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Pregnancy and Car Accidents

Posted in: Blog, Car Accidents, Motor Vehicle Accidents // Written on behalf of Cuming & Gillespie
May 7, 2020

Car accidents are often a traumatic experience for everyone involved.  For those who are pregnant, being involved in a car accident can be even more distressing and dangerous.

Pregnant women may be at a higher risk of a car accident, especially during the second trimester, according to a six year study of more than 500,000 women.  The study found that during the second trimester of pregnancy women were 42% more likely to be involved in a motor vehicle accident than they were three years before the pregnancy. 

Following a motor vehicle accident, pregnant women may experience vaginal bleeding or spotting, leakage of fluid or increased vaginal discharge, swelling of the face or fingers, severe and constant headaches, abdominal pain, pain in the shoulders, persistent vomiting not associated with morning sickness, chills or fever, changes in the unborn child’s movements, faintness or dizziness.  Theses types of symptoms may occur within hours, days, weeks or even months following an accident. 

TYPES OF INJURIES WOMEN CAN SUFFER AS A RESULT OF A CAR ACCIDENT

There are increased risks of complications for pregnant women that are involved in car accidents.  Some of the most common injuries suffered by pregnant women as a result of a motor vehicle accident include:

  • Premature Birth:  A baby born before 37 weeks of pregnancy is considered premature.  Studies have shown higher rates of preterm labour of those women involved in car accidents.  Doctors may be able to stop preterm labour with medication and other interventions.  There are cases where a baby is born prematurely and in some cases are unable to survive or suffer from permanent disabilities as a result.
  • High-Risk Pregnancy:  The pregnancy may be designated as high-risk following a car accident.  A pregnancy deemed high-risk often involves additional doctor’s visits, more medications, more ultrasounds and additional electronic fetal monitoring.  For the pregnant mother, this situation often adds additional stress and worry about the unborn child.
  • Placental Abruption:  Placental Abruption is a serious condition occurring when the placenta partially or completely separates from the uterus before the baby is born.  Abdominal trauma suffered in a car accident can increase the chance of placental abruption.  If this occurs, the pregnancy becomes high-risk and requires careful monitoring and added stress.
  • Uterine Injury:  During pregnancy the uterus is enlarged and is therefore more susceptible to injury.  If the pregnant mother’s uterine is to rupture as a result of a car accident, there is a very high mortality rate for the unborn child and a greater risk of death for the mother.  A uterine injury can also cause internal bleeding, which threatens both the life of the unborn child and mother.
  • Miscarriage:  Unborn babies are protected by the uterus, amniotic fluid, placenta and other structures of the mother’s abdominal cavity.  However, if the mother is involved in a serious car accident and subjected to powerful forces, the baby may be unable to endure the trauma.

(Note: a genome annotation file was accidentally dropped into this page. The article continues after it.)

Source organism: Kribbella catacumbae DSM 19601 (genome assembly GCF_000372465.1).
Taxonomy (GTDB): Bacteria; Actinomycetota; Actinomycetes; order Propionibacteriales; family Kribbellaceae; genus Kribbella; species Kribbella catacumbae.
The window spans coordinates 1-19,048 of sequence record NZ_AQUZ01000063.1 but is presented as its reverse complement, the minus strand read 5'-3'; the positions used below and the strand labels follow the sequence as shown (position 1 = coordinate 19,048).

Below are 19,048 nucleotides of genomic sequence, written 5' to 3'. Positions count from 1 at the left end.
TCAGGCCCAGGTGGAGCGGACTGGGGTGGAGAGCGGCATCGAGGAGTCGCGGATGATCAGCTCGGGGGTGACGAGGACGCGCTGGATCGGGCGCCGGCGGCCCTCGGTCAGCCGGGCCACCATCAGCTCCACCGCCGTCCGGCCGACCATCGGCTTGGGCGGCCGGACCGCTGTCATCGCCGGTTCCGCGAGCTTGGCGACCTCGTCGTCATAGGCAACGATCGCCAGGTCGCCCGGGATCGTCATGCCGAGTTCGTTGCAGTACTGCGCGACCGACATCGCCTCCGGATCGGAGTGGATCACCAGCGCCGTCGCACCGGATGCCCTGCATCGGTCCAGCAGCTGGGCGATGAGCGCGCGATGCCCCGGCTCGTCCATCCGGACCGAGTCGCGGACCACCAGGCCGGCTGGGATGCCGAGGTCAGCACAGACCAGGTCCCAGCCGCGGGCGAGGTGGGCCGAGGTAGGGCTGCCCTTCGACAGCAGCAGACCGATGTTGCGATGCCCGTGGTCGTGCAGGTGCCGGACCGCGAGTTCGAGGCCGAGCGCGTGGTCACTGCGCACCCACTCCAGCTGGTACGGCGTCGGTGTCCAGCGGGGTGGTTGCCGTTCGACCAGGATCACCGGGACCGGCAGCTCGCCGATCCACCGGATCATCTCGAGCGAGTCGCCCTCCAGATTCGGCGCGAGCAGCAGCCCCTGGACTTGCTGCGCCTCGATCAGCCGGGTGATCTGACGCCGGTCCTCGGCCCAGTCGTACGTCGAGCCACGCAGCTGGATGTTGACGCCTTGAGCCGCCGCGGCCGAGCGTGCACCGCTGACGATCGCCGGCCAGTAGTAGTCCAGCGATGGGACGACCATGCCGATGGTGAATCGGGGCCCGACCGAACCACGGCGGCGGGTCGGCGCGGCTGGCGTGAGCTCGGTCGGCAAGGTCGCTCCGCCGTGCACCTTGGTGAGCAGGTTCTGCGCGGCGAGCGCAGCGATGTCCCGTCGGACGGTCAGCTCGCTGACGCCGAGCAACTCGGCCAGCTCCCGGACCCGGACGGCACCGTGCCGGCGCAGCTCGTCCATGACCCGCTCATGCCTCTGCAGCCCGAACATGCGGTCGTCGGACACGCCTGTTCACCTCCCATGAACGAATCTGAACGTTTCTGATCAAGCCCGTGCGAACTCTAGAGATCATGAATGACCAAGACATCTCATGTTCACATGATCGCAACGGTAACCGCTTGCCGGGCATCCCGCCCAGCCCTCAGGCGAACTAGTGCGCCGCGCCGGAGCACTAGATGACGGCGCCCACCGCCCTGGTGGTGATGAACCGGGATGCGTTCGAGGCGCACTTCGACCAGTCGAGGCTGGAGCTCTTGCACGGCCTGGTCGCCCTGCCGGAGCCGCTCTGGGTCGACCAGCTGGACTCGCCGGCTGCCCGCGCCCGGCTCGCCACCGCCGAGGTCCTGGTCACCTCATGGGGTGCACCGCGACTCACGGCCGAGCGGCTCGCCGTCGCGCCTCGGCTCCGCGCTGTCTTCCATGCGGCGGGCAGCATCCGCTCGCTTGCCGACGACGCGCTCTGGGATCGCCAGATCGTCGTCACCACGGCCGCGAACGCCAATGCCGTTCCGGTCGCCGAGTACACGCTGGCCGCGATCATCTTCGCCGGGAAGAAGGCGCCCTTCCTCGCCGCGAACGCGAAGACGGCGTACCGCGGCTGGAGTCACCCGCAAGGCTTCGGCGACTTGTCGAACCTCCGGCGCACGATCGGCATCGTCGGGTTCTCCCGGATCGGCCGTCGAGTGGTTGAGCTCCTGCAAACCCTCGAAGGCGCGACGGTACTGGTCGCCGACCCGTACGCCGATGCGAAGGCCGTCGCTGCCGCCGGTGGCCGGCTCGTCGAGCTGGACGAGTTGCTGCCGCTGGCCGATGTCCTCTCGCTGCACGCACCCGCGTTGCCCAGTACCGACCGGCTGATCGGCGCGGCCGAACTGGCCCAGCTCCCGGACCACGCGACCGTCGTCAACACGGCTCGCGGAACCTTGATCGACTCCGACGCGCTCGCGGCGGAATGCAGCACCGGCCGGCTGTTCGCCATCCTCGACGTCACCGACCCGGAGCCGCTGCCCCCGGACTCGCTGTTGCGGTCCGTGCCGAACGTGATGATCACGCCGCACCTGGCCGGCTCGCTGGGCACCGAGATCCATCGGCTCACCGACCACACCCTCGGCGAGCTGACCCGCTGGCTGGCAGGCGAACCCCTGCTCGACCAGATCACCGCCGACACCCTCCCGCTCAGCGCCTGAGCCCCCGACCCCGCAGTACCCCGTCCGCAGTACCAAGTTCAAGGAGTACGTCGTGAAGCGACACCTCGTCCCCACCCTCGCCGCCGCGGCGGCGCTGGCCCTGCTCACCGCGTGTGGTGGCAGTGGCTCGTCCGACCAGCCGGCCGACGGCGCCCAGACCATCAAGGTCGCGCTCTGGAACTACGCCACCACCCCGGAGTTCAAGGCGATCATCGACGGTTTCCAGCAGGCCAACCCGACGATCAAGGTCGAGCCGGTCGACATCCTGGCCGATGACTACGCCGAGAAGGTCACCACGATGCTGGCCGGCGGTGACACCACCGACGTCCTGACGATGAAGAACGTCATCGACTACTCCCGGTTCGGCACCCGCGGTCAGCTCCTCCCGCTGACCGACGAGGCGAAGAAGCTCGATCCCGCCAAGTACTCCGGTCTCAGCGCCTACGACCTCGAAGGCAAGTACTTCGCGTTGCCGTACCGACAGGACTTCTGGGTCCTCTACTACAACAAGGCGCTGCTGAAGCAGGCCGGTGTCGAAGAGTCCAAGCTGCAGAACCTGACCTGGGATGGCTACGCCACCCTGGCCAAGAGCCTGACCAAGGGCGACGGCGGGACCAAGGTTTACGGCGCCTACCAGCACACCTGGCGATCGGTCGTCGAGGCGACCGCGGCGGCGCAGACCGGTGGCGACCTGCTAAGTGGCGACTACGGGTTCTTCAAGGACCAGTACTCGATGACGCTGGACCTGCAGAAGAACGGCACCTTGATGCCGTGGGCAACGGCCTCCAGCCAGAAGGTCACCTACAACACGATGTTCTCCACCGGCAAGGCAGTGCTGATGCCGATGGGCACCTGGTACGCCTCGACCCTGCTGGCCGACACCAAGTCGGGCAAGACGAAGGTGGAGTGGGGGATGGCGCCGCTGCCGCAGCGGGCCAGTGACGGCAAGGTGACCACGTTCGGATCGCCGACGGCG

Pregnant women are also more prone to severe stress or emotional trauma after a car accident due to their concern for their unborn baby.  The stress following an accident alone may cause pregnancy complications.  In fact, studies of pregnant women who are suffering from PTSD (post-traumatic stress disorder) found that these women are more likely to give birth to a premature or low weight baby.

IS IT SAFE TO WEAR A SEATBELT WHILE PREGNANT?

All experts agree that the most effective way to lower injuries in car accidents is for everyone, including pregnant women, to wear a seatbelt.

It is recommended that pregnant women wear a lap and shoulder belt combination.  The lap belt should be positioned under the pregnant stomach, touching the thighs, and low on the mother’s hip bones.  The shoulder strap should fit snugly through the middle of the shoulder and between the expecting mother’s breasts. 

If the pregnant woman is driving a vehicle, it is important that she keep her stomach a protected distance away from the airbag.  The mother’s breast bone should be at least 10 inches away from the dashboard or steering wheel. 

WHAT TO DO AFTER A CAR ACCIDENT WHEN PREGNANT?

If you have been involved in a motor vehicle accident while pregnant, even if you believe that it was a minor accident, you should be examined by a doctor as soon as possible. 

Your medical professionals will know whether you require treatment and will advise you of the appropriate treatment to begin while you are pregnant.  They may also recommend proceeding with additional tests depending on your condition and the stage of your pregnancy.

Once you have been examined and return home, you should continue to look for subsequent vaginal bleeding, leaking fluid, contractions or other abdominal pain, or a decline in the baby’s movement.  If you experience any of these symptoms, it is important to contact your doctor immediately.

If you have suffered pregnancy complications as a result of a motor vehicle accident that was caused by a third party, you may be able to file a legal claim against the responsible party.  It is important to consult an experienced personal injury lawyer as soon as possible so as not to jeopardize any opportunity to seek compensation.

Cuming & Gillespie Lawyers can help evaluate your specific case to determine whether you have a valid personal injury claim.  Please contact the experienced and award winning lawyers at Cuming & Gillespie Lawyers online or at 403-571-0555.  Contact our office for a free consultation to determine how we can help you recover compensation for your injuries.

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